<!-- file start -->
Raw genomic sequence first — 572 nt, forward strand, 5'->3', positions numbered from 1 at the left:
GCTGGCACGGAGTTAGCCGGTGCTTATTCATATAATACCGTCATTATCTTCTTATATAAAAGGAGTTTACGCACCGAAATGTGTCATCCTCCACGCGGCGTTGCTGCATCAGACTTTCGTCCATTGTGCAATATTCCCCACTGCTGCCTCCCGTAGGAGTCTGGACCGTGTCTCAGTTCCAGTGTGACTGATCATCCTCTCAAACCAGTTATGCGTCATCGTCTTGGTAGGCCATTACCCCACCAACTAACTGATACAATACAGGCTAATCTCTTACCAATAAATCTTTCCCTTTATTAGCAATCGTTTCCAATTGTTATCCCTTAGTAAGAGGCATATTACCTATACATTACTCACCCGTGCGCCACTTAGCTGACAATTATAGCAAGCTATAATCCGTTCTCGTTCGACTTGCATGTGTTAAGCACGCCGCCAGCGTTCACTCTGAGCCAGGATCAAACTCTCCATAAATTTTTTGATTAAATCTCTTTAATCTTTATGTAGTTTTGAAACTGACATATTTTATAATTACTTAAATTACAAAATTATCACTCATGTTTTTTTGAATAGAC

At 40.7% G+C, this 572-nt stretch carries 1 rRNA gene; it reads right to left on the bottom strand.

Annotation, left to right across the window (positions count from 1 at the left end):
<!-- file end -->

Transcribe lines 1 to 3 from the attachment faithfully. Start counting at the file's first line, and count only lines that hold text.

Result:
Raw genomic sequence first — 572 nt, forward strand, 5'->3', positions numbered from 1 at the left:
GCTGGCACGGAGTTAGCCGGTGCTTATTCATATAATACCGTCATTATCTTCTTATATAAAAGGAGTTTACGCACCGAAATGTGTCATCCTCCACGCGGCGTTGCTGCATCAGACTTTCGTCCATTGTGCAATATTCCCCACTGCTGCCTCCCGTAGGAGTCTGGACCGTGTCTCAGTTCCAGTGTGACTGATCATCCTCTCAAACCAGTTATGCGTCATCGTCTTGGTAGGCCATTACCCCACCAACTAACTGATACAATACAGGCTAATCTCTTACCAATAAATCTTTCCCTTTATTAGCAATCGTTTCCAATTGTTATCCCTTAGTAAGAGGCATATTACCTATACATTACTCACCCGTGCGCCACTTAGCTGACAATTATAGCAAGCTATAATCCGTTCTCGTTCGACTTGCATGTGTTAAGCACGCCGCCAGCGTTCACTCTGAGCCAGGATCAAACTCTCCATAAATTTTTTGATTAAATCTCTTTAATCTTTATGTAGTTTTGAAACTGACATATTTTATAATTACTTAAATTACAAAATTATCACTCATGTTTTTTTGAATAGAC

At 40.7% G+C, this 572-nt stretch carries 1 rRNA gene; it reads right to left on the bottom strand.